The 5 Biggest Risk Factors for Heart Disease

There are things you can do (or stop doing) right now to prevent a heart attack

Even with all of the advances in medicine and the vast amount of information we have access to, health in the U.S. is not getting much better. In fact, statistics show that one crucial area – heart disease – is getting worse.

Heart disease kills about 630,000 Americans every year, which accounts for a quarter of all deaths. And it is estimated that 15 million people have coronary heart disease, which is the most common form of heart disease.

Why is heart disease so prevalent? While there are some factors we don’t have any control over – such as age, gender, and genetics – the truth is that this is a very preventable sickness. Here are the five most common causes of heart disease and how they can be remedied:

Lack of activity/Excess weight

Exercise is one of those things that can dramatically improve health, but it’s something that’s not done nearly enough. According to the American Heart Association, 69 percent of adults are overweight, and all of those extra pounds – plus the increased levels of cholesterol – put a severe strain on the heart. Even just moderate daily exercise like taking a walk can significantly reduce the chance of a heart attack.


If you smoke, here’s a stat that will probably make you think twice about lighting that next cigarette: Smoking can increase the risk of heart disease by up to four times. And if you smoke around nonsmokers such as family members, you’re also putting them at a higher risk.

High blood pressure

When someone’s blood pressure is high, this puts pressure on the cardiovascular system and the coronary arteries. As damage accumulates from this pressure, so does plaque, which in turn can block blood flow to the heart and raises the chances of a heart attack. Around 60 million Americans have high blood pressure, making it the most common risk factor for heart disease. A better diet and more exercise, as well as medications, can help lower it.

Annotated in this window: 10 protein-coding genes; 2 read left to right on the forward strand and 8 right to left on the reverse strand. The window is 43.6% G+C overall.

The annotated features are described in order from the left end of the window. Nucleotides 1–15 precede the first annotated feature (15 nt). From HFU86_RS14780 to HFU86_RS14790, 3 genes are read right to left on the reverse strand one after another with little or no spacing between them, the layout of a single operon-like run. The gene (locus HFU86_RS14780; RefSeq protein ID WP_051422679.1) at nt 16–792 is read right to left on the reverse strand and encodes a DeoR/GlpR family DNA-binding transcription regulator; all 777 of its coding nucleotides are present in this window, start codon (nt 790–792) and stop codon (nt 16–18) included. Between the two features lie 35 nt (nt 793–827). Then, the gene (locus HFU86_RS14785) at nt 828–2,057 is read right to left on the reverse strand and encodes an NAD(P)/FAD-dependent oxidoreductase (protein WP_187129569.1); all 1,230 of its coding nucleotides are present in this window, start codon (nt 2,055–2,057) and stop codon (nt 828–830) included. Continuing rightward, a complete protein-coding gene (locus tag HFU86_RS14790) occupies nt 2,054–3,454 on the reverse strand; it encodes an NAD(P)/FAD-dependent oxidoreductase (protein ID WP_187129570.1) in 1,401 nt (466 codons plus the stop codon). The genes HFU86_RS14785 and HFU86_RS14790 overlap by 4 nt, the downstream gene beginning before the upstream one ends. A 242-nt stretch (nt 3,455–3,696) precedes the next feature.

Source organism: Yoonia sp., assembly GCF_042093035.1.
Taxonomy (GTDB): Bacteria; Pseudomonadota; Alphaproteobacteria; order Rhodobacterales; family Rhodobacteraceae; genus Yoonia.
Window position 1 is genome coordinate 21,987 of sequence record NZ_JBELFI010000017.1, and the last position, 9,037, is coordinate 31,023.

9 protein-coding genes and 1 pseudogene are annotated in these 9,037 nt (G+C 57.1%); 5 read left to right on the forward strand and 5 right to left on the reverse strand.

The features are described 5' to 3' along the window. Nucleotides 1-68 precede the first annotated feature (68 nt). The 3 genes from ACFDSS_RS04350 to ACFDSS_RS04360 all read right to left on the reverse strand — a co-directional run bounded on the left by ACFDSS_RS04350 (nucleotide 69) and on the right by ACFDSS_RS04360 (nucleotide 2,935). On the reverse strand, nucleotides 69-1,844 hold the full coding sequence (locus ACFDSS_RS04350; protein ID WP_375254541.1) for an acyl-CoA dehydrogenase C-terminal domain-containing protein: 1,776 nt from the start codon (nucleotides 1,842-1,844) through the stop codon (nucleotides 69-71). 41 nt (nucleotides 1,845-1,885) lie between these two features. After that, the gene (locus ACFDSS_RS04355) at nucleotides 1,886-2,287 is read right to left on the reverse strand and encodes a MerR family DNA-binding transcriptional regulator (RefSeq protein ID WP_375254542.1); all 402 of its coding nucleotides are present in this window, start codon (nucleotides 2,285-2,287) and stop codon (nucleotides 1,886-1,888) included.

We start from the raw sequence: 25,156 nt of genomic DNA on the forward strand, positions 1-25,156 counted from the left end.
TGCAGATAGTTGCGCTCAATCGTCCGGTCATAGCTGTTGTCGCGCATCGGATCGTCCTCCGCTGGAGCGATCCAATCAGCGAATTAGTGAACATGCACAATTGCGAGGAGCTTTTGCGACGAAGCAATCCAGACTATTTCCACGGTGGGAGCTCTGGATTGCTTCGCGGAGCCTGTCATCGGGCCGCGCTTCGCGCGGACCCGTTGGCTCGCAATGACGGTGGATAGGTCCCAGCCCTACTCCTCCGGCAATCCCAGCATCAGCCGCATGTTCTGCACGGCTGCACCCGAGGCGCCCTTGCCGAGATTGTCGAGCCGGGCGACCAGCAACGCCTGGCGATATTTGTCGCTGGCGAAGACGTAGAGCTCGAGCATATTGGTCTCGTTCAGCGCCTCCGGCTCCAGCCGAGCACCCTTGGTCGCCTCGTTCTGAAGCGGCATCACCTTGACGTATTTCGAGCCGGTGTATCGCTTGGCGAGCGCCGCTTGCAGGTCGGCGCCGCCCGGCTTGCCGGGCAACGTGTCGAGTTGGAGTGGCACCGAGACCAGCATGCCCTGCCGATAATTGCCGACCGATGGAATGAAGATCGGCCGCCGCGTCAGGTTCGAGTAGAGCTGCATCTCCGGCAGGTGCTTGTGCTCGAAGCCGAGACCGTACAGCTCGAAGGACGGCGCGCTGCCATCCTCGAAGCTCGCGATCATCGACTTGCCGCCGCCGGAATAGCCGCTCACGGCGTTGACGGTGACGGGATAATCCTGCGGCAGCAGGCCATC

People with diabetes are much more likely to develop heart problems. In fact, almost 70 percent of diabetics age 65 or older will die due to a form of heart disease. This is why controlling diabetes by eating well, exercising, and taking prescribed medications is vital.


While everything else on this list can be seen or will show up on a test, stress is one of those invisible killers. Stress in itself may not directly cause heart problems, but it often leads to things that can, including higher blood pressure, poor eating habits, and smoking. It’s important to recognize the warning signs of stress and find ways to relax.

In the U.S., someone has a heart attack every 40 seconds. If you live with or perhaps work with people who could be potential victims of a heart attack or sudden cardiac arrest (SCA), it’s important to be prepared. One Beat CPR offers an assortment of classes covering a variety of life-saving measures, including CPR, using an AED, and first aid. These classes are taught by first-responders and can be conducted in your home or place of business. For more information, you can call us at 954-321-5305 or just fill out our online contact form.

Heart Disease: An Equal Opportunity Killer

Why women need to start listening to their hearts

A lot happens in 60 seconds: Lightning strikes the planet 360 times, 58 airplanes take off, 250 babies are born, 243,000 photos are posted to Facebook, 7,150,000,000 human hearts thump at various rates – and for at least one woman, hers stops. Approximately one woman each minute will succumb to heart disease, making it the leading cause of death.

Red flag symptoms every woman should know about